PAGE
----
The Perfect Honeymoon
Whether you’ve got your heart set on Niagara Falls or Shangri-la, or are having a hard time deciding where to go or even if you need/want to “go,” honeymoons are the traditional post-nuptial trip couples take together after the wedding. And honeymoons, after a formal wedding and all the stress and planning involved, can be great times for a newly married couple. They allow you the privacy to really relax, to celebrate your union intimately, to make love as often and whenever you feel like it, to possibly explore a new place that is exotic and exciting to both of you and they also give you quiet downtime to plan for the future and to hatch schemes for your new lives together as “man and wife.”
And planning the honeymoon is half of the fun! Unless the two of you happen to be ardent and pre-determined to go to a specific destination, honeymoon planning affords you dream time to entertain a whole world of possibilities and you should fully indulge yourself, for at no other time in your lives will the world so be “your oyster” as when you are newly married. That’s because everyone loves lovers, especially the newly married kind.
So…where do you want to go? What do you want to see? What do you want to do? These are the major questions couples ask themselves at the outset of planning a honeymoon.
Perhaps you’re like many couples and don’t have a clue. Maybe you just have this warm and fuzzy feeling you want to create as a result of going on your honeymoon. Whatever the case, the internet and thousands of websites stand ready to indulge your curiosity and dreams. You could literally spend months wandering through them getting ideas and most of them will be appealing because there’s no shortage of marketing smoke and mirrors on each trying to lure you into one travel package or another. If you really want minutiae about places to consider, use Google Earth to investigate at street level possible places for your post-nuptial rest and recreation.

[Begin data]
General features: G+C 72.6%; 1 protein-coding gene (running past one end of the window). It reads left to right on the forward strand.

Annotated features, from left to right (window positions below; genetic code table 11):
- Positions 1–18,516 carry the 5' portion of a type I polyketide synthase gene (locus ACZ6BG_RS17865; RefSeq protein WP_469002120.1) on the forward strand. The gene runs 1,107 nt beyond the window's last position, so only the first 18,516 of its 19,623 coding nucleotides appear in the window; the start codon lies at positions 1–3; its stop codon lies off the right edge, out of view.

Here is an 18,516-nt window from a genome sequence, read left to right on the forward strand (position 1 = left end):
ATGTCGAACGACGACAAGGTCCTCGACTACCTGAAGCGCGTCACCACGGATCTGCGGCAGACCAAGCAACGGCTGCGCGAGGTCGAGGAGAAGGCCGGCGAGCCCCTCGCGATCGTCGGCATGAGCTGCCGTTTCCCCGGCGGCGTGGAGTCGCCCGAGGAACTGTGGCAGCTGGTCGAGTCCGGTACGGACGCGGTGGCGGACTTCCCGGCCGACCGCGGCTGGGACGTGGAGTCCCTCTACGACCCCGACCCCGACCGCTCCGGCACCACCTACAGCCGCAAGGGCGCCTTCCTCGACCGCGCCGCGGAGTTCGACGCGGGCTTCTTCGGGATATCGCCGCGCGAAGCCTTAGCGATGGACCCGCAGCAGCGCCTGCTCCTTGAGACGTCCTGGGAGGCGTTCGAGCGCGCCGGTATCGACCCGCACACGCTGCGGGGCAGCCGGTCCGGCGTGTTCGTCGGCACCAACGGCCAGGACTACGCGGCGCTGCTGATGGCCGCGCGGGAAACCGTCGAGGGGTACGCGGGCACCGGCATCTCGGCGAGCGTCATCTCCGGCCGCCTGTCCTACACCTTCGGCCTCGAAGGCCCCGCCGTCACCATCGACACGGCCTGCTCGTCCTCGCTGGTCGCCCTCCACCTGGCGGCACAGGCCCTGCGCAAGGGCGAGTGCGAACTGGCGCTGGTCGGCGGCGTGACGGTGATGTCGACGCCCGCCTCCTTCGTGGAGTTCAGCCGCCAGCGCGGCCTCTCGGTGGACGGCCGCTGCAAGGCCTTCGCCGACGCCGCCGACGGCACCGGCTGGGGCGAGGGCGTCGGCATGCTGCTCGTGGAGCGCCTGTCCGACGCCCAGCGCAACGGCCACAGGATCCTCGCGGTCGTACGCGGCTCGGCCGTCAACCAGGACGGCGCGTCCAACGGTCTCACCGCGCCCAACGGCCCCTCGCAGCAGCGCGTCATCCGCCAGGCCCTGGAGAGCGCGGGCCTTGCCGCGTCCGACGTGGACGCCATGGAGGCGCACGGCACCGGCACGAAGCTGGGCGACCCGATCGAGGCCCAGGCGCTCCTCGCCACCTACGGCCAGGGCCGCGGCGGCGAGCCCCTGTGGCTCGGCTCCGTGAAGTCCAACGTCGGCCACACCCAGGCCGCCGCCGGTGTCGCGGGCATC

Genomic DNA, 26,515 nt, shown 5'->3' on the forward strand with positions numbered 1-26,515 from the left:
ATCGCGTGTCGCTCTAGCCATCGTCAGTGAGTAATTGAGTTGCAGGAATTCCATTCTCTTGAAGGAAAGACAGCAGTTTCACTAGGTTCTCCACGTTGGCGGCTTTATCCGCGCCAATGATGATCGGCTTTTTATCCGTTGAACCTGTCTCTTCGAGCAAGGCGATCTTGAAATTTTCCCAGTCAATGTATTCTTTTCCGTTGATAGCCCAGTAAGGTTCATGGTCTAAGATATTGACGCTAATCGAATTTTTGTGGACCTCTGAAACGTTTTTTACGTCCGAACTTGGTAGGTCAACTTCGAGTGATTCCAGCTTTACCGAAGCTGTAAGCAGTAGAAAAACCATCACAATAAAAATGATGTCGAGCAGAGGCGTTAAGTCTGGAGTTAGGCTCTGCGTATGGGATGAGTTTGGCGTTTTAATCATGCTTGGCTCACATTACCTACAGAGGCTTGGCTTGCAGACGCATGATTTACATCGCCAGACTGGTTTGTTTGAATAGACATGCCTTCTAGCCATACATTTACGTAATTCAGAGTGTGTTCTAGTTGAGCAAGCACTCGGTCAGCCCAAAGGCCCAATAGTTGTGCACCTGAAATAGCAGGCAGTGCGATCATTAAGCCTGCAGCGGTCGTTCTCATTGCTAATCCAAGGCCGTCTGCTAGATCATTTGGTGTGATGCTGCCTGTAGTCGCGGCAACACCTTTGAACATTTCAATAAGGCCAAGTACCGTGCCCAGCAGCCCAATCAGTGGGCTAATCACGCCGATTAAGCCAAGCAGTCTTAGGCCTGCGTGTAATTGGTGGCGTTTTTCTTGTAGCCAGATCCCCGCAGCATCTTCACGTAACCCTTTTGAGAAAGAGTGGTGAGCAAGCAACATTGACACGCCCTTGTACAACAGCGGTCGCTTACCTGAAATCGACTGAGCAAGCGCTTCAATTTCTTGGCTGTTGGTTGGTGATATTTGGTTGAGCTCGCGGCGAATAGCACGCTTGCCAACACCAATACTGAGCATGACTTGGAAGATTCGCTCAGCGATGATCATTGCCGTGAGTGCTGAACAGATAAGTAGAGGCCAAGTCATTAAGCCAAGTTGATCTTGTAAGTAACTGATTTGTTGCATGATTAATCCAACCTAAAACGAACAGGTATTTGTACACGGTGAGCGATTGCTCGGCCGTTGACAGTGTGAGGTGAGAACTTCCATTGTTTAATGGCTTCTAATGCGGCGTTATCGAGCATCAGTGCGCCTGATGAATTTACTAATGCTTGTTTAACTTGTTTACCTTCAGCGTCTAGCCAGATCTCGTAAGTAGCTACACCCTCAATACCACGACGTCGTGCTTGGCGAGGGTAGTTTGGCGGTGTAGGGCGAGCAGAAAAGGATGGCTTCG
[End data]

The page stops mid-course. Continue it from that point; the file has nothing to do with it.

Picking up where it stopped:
Of course there’s the little matter of the budget you’ll need to respect, but consider this: maybe it’s a good idea to start your research as if money were no consideration at all and you could go anywhere your hearts desire. That will at least allow you to focus in on what is truly appealing to you. Once you’ve firmly identified a place and an experience that creates the spark in both of you, you can always then look for places that will give you that special something which fall within your budget.
One of the neat unanticipated results of planning a honeymoon is what you learn about yourself that you didn’t know before and, of course, what you learn about this person now called your “spouse.” It’s actually like an inkblot test that is revealing to everyone who participates. When, for instance, you consider Hawaii (perennially the number one choice of newlyweds for honeymoons), what do you see? How does it make you feel? Do you feel drawn there by a semi-magical force? Or perhaps repelled by another force? For a minority Hawaii could mean erupting volcanoes and molten lava!
Whatever you do, don’t railroad an idea over your new spouse and don’t let him or her railroad an idea over you. One of you may say that you really don’t care where you go, or you maybe want to please your spouse by agreeing to go somewhere he or she is personally passionate about and to engage in an activity he or she loves. Big mistake. Whoever was the passive partner on the planning end will soon find themselves full of steely resentment and annoyance two or three days into a honeymoon venue that is disagreeable to them (even if it does launch the other party into a state of unmitigated bliss).
An perfect, real life example of the Honeymoon from Hell comes to mind. A new bride happily agreed to go on a skiing honeymoon with her new husband because he is just nuts about skiing and snow. She grew up in Florida and loves sunny warm climates. Skiing to her is something you do behind a boat in nice smooth warm water! The first night of their honeymoon in frigid February in Park Place, Utah, she was awakened by howitzers booming off in the mountains to prevent avalanches. She was terrified and thought they were under attack. The trip went, pardon the pun, downhill rapidly after that. She was freezing cold the whole time, couldn’t feel her fingers or toes, her new husband put her on slopes way too advanced for her (because she is “so athletic!” he exclaimed), evoking within her primal mortal fear, and there was nothing to do all day but ski …ski, ski! You get the picture. The trip was cut short when she broke her ankle jumping out of a ski lift—at her husband’s direction—and they had to go home. Bad scene, for sure.
The point is so clear it hardly needs stating. Honeymoons, like marriages, require honesty and compromise. But they can be one hell of a lot of fun if you have those ingredients while you’re planning, and it goes without saying, the planning can be a good exercise for all of the joint decisions you’ll have to make as a married couple.
If you’re smart and lucky, your honeymoon will be so spectacular, you will want to stay married long enough to go on a “second” one!